Experts tell me that the smaller enrollments have occurred previously in schools that were being phased out in both name and reality to house the new, smaller schools. Campus Magnet, for example, was once Andrew Jackson. Jackson no longer exists, except in the memory of its alumni.

That is going to happen to Far Rockaway High School, which now houses the Frederick Douglass Academy and may soon house another smaller, independent school.

I don’t know how you fell about putting Far Rockaway High School into the dustbin of history, but I don’t like it. My mother, father, wife and son all graduated from the school, as did I. Why wipe out a valued member of the community simply to make it look as if you have something brand new and therefore valuable?

The word is that the same thing will happen to Beach Channel High School, which now houses the grades 6-12 Channel View Academy for Research – talk about pretentious.

If what I hear is true, then, within the next five years, there will be no more FRHS, no more BCHS. That would be troubling, just as I am sure the demise of Andrew Jackson was troubling to those who graduated from the school.

And, if I question the validity of K-8 schools, how can I not question a 6-12 program that puts eleven years olds in with eighteen and nineteen year olds?

Long-time Community School Board President Steve Greenberg, in a recent letter to The Wave, marveled at the fact that Cashin managed to do in one year what the school board had wanted to do and could not because the bureaucracy would not allow them.

There were once lots of checks and balances on individual power. The school board, for better or worse, would recommend supervisors to the district superintendent. Zoning had to be done with the advice and consent of the impacted communities.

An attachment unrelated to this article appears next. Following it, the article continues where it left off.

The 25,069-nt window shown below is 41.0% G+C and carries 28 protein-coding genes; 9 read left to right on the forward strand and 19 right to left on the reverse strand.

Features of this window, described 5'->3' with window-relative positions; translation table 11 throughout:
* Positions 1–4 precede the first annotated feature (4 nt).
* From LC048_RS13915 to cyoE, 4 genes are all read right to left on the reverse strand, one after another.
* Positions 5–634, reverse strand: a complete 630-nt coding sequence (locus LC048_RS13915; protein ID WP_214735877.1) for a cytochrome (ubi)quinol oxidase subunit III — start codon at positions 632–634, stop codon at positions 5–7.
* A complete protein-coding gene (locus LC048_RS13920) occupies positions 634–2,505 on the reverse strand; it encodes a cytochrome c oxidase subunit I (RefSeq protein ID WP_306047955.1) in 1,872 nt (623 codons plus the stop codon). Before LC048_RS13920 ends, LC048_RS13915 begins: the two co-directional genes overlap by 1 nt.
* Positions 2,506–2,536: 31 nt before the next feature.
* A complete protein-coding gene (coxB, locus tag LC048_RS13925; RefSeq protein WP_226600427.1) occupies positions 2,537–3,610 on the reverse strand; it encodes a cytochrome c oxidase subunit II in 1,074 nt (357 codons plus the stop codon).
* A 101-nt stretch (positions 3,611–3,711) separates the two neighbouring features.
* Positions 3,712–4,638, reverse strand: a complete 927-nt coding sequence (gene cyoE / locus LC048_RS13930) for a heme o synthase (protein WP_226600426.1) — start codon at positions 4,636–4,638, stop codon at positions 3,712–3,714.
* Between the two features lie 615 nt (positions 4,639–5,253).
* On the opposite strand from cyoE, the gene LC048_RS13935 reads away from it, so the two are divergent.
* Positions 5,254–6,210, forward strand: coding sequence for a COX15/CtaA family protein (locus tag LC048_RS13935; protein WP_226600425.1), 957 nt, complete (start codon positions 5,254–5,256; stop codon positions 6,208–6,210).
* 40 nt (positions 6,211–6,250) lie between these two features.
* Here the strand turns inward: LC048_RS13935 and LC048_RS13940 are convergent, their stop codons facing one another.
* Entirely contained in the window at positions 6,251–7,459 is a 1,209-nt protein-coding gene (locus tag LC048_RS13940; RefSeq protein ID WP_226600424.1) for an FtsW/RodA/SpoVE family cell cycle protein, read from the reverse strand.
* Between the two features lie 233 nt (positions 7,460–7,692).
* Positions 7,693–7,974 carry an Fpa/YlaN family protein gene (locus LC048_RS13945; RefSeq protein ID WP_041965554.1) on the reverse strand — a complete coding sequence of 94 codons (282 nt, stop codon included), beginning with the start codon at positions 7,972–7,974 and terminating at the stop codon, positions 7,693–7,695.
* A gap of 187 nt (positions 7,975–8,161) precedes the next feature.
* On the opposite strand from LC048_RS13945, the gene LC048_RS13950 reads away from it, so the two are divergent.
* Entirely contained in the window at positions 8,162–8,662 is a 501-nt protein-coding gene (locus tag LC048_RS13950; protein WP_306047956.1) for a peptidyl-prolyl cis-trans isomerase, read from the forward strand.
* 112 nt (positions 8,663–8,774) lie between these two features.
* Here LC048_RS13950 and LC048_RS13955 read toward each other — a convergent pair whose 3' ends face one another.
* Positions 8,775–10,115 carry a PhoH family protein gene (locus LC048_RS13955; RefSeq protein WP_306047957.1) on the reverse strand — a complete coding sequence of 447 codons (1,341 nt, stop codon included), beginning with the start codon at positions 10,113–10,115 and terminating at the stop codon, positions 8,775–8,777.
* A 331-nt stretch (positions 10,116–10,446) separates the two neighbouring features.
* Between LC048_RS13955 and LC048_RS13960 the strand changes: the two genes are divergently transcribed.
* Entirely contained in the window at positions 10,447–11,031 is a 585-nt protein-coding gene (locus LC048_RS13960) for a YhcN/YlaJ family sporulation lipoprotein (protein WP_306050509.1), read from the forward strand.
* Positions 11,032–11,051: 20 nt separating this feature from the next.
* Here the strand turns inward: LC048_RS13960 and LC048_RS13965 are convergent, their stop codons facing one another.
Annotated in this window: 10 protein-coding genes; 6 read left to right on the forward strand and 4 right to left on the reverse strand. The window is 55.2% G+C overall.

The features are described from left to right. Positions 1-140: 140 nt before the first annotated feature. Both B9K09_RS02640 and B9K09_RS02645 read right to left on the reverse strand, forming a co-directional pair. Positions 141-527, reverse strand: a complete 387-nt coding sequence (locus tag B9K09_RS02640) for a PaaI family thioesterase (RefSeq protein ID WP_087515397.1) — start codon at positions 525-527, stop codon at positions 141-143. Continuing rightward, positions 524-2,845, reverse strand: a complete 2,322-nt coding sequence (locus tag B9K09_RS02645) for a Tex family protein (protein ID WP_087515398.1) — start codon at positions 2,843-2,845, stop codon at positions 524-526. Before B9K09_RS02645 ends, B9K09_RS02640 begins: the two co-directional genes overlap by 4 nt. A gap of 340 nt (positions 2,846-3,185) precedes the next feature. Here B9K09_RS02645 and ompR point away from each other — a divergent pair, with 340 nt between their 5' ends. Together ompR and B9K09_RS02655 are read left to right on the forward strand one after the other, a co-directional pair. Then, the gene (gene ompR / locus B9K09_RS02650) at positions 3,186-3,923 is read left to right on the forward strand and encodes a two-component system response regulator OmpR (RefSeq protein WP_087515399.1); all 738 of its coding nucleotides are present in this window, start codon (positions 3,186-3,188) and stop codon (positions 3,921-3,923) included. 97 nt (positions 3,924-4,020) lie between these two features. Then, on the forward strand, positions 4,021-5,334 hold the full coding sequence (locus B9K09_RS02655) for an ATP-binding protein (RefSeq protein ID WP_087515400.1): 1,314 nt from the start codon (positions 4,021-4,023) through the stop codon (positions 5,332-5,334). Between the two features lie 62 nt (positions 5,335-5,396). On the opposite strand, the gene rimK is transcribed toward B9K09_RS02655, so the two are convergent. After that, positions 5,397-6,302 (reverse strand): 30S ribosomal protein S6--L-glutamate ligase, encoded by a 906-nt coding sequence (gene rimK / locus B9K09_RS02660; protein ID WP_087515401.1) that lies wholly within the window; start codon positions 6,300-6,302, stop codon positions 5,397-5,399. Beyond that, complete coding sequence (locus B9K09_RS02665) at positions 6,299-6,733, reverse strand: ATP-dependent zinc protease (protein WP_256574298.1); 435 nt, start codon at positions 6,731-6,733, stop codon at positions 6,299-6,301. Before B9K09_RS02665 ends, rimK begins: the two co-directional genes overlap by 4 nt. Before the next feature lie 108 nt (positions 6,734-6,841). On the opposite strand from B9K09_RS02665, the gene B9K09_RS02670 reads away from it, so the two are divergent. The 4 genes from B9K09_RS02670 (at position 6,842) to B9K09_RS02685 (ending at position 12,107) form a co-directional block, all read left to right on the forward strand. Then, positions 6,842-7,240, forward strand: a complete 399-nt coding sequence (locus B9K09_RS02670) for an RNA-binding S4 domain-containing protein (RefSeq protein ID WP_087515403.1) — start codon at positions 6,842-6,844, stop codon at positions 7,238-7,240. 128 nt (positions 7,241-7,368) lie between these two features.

Nor of those checks and balances exist any longer. Cashin now makes all of those decisions without the advice and consent of anybody save her conscience and her close associates.

That this does not always work out for the best can be seen in her choices for principal and assistant principal. If you thought that cronyism was rampant during the old school board days, it is much worse today.

Nobody has any experience. Older teachers and secretaries who have given decades of service are being singled out for “U” ratings all over the district. New teachers are being beaten down by supervisors (literally as well as figureatively, if you can believe the stories coming from too many of the local schools that the stories are easy to believe) who have a quota that demands that they give those unsatisfactory ratings to a certain percentage of teachers and staff.

It is truly a Brave New World for our educational family.

Whether that is good or bad remains to be seen, but there are already some disquieting scenes appearing, and there seems to be nobody in a position to say “no.”

Perhaps we should think about the old say, “Power corrupts and absolute power corrupts absolutely.”

Perhaps the bad old days of the local school boards were no so bad after all.